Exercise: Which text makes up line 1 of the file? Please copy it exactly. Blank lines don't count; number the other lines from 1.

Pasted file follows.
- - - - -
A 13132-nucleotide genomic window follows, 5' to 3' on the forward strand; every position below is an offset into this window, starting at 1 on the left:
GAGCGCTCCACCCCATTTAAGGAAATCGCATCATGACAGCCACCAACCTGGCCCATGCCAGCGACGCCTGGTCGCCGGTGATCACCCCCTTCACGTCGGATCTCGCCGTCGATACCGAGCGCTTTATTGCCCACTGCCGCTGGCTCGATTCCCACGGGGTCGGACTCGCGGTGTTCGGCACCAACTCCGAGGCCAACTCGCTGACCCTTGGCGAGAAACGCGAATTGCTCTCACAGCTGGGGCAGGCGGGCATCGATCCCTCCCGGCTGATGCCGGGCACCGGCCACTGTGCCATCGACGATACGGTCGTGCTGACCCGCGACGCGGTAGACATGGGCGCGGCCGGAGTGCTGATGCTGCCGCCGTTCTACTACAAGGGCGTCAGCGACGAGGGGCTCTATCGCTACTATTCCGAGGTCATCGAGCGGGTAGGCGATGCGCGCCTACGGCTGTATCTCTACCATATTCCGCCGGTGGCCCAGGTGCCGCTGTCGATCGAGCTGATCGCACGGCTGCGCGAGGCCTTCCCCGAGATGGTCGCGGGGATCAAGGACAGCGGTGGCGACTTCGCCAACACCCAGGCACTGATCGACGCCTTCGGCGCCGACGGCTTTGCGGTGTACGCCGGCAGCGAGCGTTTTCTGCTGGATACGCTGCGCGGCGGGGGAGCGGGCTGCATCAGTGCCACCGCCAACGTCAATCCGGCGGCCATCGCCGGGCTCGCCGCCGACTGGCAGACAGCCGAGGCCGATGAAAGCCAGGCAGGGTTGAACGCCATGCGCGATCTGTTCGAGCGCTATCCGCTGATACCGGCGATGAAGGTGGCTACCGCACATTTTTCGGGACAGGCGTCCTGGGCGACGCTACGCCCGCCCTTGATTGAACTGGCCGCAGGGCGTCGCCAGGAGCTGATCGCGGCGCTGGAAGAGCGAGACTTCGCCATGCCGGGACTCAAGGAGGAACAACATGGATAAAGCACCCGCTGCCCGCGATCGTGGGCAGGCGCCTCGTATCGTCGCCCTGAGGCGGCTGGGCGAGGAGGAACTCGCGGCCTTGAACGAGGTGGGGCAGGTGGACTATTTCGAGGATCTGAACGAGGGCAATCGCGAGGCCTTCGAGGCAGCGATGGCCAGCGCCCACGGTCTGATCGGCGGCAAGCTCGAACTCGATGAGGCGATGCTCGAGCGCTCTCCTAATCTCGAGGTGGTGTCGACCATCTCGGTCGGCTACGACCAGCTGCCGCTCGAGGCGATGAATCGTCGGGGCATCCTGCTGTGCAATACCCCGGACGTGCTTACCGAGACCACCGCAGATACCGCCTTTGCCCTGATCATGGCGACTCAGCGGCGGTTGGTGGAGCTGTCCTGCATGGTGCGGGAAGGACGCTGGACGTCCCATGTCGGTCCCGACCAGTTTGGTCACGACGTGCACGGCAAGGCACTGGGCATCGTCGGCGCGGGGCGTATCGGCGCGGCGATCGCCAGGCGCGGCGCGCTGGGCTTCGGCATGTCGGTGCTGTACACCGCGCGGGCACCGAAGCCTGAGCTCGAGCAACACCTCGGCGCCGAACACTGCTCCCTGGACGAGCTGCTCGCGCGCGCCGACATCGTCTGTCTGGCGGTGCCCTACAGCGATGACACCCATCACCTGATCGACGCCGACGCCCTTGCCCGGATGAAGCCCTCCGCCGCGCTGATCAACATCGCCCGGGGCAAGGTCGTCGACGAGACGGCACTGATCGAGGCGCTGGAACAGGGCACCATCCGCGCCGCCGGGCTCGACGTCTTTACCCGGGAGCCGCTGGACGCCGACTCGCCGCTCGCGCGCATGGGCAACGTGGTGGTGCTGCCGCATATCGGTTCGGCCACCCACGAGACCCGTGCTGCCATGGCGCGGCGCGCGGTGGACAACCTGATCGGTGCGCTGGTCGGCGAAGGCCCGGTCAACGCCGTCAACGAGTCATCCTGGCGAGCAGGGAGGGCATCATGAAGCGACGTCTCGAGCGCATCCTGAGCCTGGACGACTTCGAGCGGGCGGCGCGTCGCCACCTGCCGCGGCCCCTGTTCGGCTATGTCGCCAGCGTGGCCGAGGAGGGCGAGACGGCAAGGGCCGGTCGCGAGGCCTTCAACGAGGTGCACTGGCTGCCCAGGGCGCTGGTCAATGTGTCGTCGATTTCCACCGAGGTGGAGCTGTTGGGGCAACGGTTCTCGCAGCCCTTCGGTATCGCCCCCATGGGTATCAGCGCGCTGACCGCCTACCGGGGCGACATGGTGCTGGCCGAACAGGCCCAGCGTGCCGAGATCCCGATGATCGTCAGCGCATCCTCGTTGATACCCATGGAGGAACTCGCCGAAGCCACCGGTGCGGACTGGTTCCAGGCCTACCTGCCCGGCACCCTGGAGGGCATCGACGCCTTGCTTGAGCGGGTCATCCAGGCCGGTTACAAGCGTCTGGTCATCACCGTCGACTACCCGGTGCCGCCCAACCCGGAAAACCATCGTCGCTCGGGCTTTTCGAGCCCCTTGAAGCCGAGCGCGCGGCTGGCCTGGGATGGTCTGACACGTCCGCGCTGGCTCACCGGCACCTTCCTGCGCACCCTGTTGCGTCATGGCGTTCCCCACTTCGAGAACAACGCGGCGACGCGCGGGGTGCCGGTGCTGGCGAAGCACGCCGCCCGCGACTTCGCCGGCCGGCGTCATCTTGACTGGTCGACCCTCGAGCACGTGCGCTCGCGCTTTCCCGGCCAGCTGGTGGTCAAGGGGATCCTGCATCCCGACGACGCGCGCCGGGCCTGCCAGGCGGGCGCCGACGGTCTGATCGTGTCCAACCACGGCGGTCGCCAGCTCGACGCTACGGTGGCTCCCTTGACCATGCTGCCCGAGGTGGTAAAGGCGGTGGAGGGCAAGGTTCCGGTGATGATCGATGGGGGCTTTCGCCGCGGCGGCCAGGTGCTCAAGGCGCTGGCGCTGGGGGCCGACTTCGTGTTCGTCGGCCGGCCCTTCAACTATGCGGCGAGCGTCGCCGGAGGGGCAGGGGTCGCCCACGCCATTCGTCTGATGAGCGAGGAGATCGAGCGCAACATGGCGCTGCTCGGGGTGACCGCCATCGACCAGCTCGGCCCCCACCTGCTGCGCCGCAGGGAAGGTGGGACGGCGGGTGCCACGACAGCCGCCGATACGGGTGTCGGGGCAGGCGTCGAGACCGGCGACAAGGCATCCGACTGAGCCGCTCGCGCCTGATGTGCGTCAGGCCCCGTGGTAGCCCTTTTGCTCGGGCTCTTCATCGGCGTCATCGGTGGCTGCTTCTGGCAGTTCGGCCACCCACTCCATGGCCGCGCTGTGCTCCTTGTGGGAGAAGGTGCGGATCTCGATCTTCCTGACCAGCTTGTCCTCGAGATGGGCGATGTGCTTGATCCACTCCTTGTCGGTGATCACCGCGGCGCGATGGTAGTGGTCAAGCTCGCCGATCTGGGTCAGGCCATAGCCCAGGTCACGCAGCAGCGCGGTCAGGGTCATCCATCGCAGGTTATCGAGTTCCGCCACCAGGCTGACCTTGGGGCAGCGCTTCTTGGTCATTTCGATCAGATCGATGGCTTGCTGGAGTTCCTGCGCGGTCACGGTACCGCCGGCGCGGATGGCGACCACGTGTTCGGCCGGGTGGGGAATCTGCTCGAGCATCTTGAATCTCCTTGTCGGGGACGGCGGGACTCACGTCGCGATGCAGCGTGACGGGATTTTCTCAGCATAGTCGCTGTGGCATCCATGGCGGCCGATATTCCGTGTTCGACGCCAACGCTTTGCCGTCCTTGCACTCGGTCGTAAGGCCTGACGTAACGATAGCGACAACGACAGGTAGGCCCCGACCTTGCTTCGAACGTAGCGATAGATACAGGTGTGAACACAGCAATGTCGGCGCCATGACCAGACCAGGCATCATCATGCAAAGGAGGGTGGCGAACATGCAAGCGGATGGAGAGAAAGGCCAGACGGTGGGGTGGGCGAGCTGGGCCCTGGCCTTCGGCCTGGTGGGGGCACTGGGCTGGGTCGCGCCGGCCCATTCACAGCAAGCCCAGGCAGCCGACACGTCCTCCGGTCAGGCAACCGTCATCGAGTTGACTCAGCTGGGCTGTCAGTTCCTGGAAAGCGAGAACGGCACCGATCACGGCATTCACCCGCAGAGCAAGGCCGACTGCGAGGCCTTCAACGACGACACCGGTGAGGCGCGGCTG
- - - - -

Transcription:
A 13132-nucleotide genomic window follows, 5' to 3' on the forward strand; every position below is an offset into this window, starting at 1 on the left: